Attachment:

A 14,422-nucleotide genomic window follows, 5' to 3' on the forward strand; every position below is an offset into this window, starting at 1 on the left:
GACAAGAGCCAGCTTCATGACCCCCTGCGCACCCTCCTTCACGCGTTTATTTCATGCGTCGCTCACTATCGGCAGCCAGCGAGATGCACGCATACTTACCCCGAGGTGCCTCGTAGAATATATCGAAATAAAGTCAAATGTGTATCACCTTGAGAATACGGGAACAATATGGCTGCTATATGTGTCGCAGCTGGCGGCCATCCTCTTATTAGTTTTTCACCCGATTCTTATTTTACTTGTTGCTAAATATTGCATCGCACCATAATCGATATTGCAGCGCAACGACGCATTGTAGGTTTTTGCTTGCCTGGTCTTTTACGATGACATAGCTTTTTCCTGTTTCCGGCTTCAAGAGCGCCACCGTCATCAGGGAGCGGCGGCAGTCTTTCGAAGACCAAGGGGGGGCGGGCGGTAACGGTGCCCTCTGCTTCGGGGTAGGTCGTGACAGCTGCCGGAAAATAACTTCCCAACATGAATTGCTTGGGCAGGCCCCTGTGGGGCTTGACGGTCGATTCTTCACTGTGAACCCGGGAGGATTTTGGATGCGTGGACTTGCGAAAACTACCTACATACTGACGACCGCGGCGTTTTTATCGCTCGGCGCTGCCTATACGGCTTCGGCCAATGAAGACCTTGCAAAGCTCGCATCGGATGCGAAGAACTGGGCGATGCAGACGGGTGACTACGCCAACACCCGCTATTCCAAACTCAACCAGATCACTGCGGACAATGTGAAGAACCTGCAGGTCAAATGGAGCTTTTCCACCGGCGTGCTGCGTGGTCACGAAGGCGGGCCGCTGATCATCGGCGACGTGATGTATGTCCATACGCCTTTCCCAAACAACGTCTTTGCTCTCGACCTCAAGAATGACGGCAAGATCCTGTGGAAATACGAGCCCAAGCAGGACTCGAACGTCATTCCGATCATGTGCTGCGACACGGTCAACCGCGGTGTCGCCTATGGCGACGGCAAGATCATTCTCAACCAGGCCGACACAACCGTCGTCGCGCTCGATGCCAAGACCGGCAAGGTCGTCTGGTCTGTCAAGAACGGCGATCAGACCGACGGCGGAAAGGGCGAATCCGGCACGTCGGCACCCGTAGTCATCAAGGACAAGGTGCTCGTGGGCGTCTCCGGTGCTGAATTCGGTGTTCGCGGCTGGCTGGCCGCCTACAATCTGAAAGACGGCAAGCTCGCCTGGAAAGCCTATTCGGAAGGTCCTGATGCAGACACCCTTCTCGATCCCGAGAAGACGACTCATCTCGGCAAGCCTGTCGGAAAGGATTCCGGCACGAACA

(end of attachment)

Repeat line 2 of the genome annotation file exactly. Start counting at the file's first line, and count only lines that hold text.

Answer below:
GACAAGAGCCAGCTTCATGACCCCCTGCGCACCCTCCTTCACGCGTTTATTTCATGCGTCGCTCACTATCGGCAGCCAGCGAGATGCACGCATACTTACCCCGAGGTGCCTCGTAGAATATATCGAAATAAAGTCAAATGTGTATCACCTTGAGAATACGGGAACAATATGGCTGCTATATGTGTCGCAGCTGGCGGCCATCCTCTTATTAGTTTTTCACCCGATTCTTATTTTACTTGTTGCTAAATATTGCATCGCACCATAATCGATATTGCAGCGCAACGACGCATTGTAGGTTTTTGCTTGCCTGGTCTTTTACGATGACATAGCTTTTTCCTGTTTCCGGCTTCAAGAGCGCCACCGTCATCAGGGAGCGGCGGCAGTCTTTCGAAGACCAAGGGGGGGCGGGCGGTAACGGTGCCCTCTGCTTCGGGGTAGGTCGTGACAGCTGCCGGAAAATAACTTCCCAACATGAATTGCTTGGGCAGGCCCCTGTGGGGCTTGACGGTCGATTCTTCACTGTGAACCCGGGAGGATTTTGGATGCGTGGACTTGCGAAAACTACCTACATACTGACGACCGCGGCGTTTTTATCGCTCGGCGCTGCCTATACGGCTTCGGCCAATGAAGACCTTGCAAAGCTCGCATCGGATGCGAAGAACTGGGCGATGCAGACGGGTGACTACGCCAACACCCGCTATTCCAAACTCAACCAGATCACTGCGGACAATGTGAAGAACCTGCAGGTCAAATGGAGCTTTTCCACCGGCGTGCTGCGTGGTCACGAAGGCGGGCCGCTGATCATCGGCGACGTGATGTATGTCCATACGCCTTTCCCAAACAACGTCTTTGCTCTCGACCTCAAGAATGACGGCAAGATCCTGTGGAAATACGAGCCCAAGCAGGACTCGAACGTCATTCCGATCATGTGCTGCGACACGGTCAACCGCGGTGTCGCCTATGGCGACGGCAAGATCATTCTCAACCAGGCCGACACAACCGTCGTCGCGCTCGATGCCAAGACCGGCAAGGTCGTCTGGTCTGTCAAGAACGGCGATCAGACCGACGGCGGAAAGGGCGAATCCGGCACGTCGGCACCCGTAGTCATCAAGGACAAGGTGCTCGTGGGCGTCTCCGGTGCTGAATTCGGTGTTCGCGGCTGGCTGGCCGCCTACAATCTGAAAGACGGCAAGCTCGCCTGGAAAGCCTATTCGGAAGGTCCTGATGCAGACACCCTTCTCGATCCCGAGAAGACGACTCATCTCGGCAAGCCTGTCGGAAAGGATTCCGGCACGAACA